NBC's 'Fallen Champ' takes few swings at Tyson, but wins this judge's decision

Phil Jackman

February 11, 1993|By Phil Jackman

To this day, Mike Tyson doesn't think he did anything wrong. "I didn't hurt anyone," says the former heavyweight boxing champion, probably thinking the word hurt is synonymous with kill.

The whole ugly incident, which landed Tyson in the Indiana Youth Center for six years after being found guilty of rape and lesser charges last year, was in the limelight constantly for more than 14 months. It wore heavily on the public conscience.

So was it really necessary for someone to go out and rehash the story, and for NBC to schedule "Fallen Champ: The Untold Story of Mike Tyson" for prime time viewing tomorrow (9 p.m.)?

In a word, absolutely.

The two-hour show is listed as a "movie" by TV Guide and garners three stars, the idea being if it is listed as a documentary, only the eggheads will watch.

Perhaps nothing Tyson has done since he battered six opponents to the canvas in six fights at the Junior Olympics in 1982 has escaped attention, at least on the sports pages. All the stories are well-documented, especially after he became a champion in 1987, and his every word, deed or omission was recorded for posterity.

What this docu-drama does so expertly is to review the life and times of this street thug/delinquent pre-teen chronologically with pauses for remembrances and attempts at explanations by people closely associated with Tyson at the time.

For instance, there's Mike approaching ex-fighter Bobby Stewart at a reform school saying he wanted to box and Stewart telling him, "If you behave, I'll help you. Mike's reading level went up a whole year in just a month."

Tyson was a terror in the ring from the outset, and Stewart took him to the legendary fight manager and trainer Cus D'Amato. One look at Cus decreed the kid would be the heavyweight champ if he stuck only to boxing. Mike had just turned 13.

As fine a job as D'Amato did in some aspects of acting as Tyson's surrogate father, he is not painted as Edmund Gwenn playing Santa Claus in "Miracle on 34th Street." Cus, the people who knew him best decided, was "half-mad, half-blind, all trainer and hysterically paranoid."

Teddy Atlas, the trainer who started the development of Tyson's ring skills, noted that Mike was "easily misled. He needed confidence. He needed someone there. He needed a firm hand and discipline."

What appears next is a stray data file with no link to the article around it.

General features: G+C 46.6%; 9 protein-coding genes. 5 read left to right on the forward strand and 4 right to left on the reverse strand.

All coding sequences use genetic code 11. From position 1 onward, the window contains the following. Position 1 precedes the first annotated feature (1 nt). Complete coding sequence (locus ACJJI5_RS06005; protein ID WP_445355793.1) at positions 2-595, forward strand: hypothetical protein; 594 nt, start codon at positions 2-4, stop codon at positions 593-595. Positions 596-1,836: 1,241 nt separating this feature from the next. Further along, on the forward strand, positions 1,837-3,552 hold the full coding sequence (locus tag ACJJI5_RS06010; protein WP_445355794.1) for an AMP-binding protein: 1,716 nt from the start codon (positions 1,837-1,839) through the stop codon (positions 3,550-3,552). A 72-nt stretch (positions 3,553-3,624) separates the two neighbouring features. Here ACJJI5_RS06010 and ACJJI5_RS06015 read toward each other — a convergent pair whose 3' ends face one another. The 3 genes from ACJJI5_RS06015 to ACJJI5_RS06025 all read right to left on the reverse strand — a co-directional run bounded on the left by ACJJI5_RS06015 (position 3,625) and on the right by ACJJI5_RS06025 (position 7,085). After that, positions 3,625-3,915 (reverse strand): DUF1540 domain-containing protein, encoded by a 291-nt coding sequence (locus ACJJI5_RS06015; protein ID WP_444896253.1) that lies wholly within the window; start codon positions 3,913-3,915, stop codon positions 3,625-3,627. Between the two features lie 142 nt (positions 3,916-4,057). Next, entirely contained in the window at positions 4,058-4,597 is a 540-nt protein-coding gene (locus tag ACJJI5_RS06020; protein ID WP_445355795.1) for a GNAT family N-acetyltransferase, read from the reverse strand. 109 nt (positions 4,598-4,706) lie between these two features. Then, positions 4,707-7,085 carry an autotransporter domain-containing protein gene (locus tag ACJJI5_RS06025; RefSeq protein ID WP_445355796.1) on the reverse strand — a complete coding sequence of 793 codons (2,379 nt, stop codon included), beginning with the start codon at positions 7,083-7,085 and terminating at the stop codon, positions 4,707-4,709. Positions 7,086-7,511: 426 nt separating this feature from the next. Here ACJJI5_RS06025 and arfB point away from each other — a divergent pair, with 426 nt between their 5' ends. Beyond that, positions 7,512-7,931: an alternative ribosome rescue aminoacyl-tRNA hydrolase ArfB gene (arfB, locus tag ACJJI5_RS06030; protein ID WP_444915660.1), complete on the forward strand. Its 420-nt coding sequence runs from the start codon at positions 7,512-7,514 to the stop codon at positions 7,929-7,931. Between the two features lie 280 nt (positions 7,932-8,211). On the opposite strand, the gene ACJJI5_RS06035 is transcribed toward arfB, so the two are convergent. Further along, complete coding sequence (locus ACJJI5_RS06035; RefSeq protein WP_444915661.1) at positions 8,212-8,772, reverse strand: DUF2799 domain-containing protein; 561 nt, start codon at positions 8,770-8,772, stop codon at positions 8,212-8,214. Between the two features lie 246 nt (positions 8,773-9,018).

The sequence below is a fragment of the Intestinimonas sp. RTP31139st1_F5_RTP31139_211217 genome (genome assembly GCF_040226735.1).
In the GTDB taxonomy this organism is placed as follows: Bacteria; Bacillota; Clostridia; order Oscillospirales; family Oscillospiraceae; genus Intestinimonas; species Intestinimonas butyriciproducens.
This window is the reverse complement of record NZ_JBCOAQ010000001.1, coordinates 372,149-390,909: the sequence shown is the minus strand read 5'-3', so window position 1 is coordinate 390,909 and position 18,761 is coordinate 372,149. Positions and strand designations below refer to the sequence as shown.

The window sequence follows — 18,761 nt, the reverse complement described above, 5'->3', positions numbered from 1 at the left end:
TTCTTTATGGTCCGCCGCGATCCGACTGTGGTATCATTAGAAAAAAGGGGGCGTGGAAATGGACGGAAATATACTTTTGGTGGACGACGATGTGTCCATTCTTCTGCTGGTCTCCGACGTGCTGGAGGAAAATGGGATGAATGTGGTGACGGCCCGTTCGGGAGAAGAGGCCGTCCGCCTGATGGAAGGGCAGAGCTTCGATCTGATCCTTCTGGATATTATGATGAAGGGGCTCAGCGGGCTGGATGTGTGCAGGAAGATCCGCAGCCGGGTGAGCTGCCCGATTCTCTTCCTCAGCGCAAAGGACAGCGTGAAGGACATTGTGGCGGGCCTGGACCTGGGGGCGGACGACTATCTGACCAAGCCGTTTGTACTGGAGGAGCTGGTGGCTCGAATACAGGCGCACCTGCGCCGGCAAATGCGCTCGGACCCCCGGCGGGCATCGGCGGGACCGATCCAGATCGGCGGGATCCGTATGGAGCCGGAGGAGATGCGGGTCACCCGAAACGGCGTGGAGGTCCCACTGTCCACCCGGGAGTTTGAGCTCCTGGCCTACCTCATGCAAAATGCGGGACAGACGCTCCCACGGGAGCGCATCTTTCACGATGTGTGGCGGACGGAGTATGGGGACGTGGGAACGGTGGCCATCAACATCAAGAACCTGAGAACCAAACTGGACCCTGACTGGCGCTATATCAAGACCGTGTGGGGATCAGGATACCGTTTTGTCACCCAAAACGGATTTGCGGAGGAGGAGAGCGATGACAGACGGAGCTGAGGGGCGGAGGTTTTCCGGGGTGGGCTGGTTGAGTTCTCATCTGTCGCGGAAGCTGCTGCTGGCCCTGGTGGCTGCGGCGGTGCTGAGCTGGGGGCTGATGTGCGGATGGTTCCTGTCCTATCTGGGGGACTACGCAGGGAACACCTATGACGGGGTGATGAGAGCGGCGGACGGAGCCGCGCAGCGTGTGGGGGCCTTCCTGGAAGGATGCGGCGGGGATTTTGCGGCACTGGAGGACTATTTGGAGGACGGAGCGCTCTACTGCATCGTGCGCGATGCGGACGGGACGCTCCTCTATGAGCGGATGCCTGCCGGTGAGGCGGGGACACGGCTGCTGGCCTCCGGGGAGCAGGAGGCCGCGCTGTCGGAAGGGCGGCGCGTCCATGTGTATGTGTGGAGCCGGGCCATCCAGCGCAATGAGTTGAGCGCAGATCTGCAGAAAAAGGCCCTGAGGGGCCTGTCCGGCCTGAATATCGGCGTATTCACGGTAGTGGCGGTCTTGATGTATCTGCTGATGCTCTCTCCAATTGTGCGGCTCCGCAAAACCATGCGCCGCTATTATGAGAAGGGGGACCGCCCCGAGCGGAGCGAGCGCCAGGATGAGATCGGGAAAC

Atlas relates the story of how the young fighter "abused someone close to me, lewdly propositioning a very underaged girl. He thought he could do what he wanted." Teddy put a gun to Mike's head and warned, "Change your behavior, or I'll blow your brains out."

Tyson bolted. Clearly, it was time for D'Amato to enforce his own rules. He didn't. "Cus began compromising the rules with Mike. In effect, he gave him carte blanche to disrespect people," Atlas said. And, oh yeah, Teddy was let go.

The fighter soon assumed the straight and narrow, mainly because he was turning pro and managing his affairs was the tandem of Jimmy Jacobs, the boxing man, and Bill Cayton, the businessman, who provided Mike little time or opportunity to get in trouble.

Unfortunately, within a couple of years, both D'Amato and Jacobs died, actress Robin Givens and her mother Ruth Roper had designs on Tyson maritally and financially and promoter Don King was circling above, checking out the landscape.

The combination would prove all but fatal as earlier hints of problems became front-page banner headlines of Tyson allegedly trying to kill himself, he and Robin going on the "Barbara Walters Show" with the wife saying, "Michael's a manic depressive. It's been pure hell living with him." Meanwhile, Tyson sat there like the doped-up, sedated patsy he had become.

As Cayton put it, "The marriage [which lasted eight months] was Don King's opening. Robin Givens was the jab that set up the right hand by Don King."

It wasn't long before Tyson reverted to earlier character as far as his social behavior was concerned and his ring skills diminished, as usually happens when King assumes control of a fighter's life.

Enter the shocking loss to 42-1 underdog Buster Douglas in February 1990 and, in mid-1991, Tyson's appearance at the Miss Black America Pageant. "Maybe I was a little too young at 20 for all this to happen to me," said Mike of his celebrity.

Throughout the 93 minutes of film, you feel sorry for Mike, not because of the punishment he ultimately received for his sins, but because of those surrounding him.

Once charged by Desiree Washington, many rode to Tyson's defense, chief among them being Louis Farrakhan. At a big rally in Indianapolis, there's the leader of the Nation of Islam preaching, "You bring a hawk into a chicken coop and they wonder why the chicken got eaten up. [Naturally,] he wants to see if they as good as they looks [making a grabbing motion]."

With friends like this, Tyson certainly had no need of enemies, particularly when the complainant in the case was an 18-year-old Sunday school teacher from a small town who had been "Miss Everything" in high school.

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